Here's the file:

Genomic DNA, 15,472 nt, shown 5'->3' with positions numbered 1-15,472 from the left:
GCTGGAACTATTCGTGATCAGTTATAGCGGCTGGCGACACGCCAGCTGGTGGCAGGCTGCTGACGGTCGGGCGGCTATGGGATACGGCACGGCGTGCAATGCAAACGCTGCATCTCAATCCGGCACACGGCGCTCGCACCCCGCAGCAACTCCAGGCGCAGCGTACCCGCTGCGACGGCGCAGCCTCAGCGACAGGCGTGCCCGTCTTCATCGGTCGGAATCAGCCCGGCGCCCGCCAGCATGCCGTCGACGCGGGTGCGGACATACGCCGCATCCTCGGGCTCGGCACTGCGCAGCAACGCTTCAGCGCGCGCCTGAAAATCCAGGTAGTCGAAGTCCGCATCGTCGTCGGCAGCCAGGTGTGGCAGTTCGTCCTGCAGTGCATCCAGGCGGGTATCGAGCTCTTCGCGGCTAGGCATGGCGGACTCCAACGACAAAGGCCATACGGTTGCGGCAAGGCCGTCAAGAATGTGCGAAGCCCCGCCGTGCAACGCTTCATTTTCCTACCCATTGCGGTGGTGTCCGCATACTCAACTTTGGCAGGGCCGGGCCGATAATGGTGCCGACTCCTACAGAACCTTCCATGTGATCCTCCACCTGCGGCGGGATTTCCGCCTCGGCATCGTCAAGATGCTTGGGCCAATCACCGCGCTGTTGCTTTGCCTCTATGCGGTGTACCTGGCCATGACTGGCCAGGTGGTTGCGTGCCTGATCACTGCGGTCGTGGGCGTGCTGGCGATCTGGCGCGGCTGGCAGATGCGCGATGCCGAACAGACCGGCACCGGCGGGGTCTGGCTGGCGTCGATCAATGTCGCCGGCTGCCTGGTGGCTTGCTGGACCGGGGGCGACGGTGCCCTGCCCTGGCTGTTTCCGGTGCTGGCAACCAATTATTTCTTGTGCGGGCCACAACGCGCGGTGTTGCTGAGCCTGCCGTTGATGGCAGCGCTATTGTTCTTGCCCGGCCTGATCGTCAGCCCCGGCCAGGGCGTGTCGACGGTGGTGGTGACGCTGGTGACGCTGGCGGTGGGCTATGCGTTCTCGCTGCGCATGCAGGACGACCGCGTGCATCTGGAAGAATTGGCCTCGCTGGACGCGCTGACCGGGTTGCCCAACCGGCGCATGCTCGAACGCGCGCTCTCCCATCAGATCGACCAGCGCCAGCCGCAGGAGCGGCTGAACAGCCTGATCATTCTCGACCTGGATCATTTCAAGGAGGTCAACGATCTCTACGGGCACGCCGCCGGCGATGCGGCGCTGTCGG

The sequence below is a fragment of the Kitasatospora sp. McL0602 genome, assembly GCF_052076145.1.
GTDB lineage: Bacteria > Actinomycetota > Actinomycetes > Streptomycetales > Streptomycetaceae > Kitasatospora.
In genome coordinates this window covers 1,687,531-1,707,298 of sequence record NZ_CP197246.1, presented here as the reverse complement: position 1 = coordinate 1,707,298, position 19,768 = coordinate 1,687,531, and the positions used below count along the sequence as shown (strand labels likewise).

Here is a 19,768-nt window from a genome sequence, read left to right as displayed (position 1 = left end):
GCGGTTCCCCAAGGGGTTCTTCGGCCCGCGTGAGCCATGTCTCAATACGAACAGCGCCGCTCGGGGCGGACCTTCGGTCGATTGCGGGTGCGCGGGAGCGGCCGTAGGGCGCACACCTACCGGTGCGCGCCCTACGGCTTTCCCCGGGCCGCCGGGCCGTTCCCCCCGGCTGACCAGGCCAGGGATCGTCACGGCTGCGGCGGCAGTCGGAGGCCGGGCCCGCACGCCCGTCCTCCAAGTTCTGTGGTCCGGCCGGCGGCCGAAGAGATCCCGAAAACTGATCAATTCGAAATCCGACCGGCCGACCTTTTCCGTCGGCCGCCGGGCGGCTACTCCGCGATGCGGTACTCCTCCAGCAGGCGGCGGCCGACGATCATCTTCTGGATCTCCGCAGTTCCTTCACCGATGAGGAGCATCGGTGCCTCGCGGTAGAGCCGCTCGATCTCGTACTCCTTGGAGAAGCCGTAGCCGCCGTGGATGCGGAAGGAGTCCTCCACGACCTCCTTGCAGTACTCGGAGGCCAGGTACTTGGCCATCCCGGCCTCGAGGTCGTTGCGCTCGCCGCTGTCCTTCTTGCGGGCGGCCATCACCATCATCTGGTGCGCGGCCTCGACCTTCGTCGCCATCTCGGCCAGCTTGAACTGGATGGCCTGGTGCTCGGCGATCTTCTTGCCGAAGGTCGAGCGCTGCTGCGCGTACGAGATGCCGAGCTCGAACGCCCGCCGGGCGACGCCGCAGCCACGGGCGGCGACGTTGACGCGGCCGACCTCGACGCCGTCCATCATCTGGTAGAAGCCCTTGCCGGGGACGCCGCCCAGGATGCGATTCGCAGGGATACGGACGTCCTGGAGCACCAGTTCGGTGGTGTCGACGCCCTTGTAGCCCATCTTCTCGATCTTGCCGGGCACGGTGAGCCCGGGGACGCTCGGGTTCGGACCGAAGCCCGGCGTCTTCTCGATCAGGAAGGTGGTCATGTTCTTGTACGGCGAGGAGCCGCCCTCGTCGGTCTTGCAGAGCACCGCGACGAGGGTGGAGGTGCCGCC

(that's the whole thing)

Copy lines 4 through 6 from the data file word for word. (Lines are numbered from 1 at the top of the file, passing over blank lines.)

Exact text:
GTDB lineage: Bacteria > Actinomycetota > Actinomycetes > Streptomycetales > Streptomycetaceae > Kitasatospora.
In genome coordinates this window covers 1,687,531-1,707,298 of sequence record NZ_CP197246.1, presented here as the reverse complement: position 1 = coordinate 1,707,298, position 19,768 = coordinate 1,687,531, and the positions used below count along the sequence as shown (strand labels likewise).

Here is a 19,768-nt window from a genome sequence, read left to right as displayed (position 1 = left end):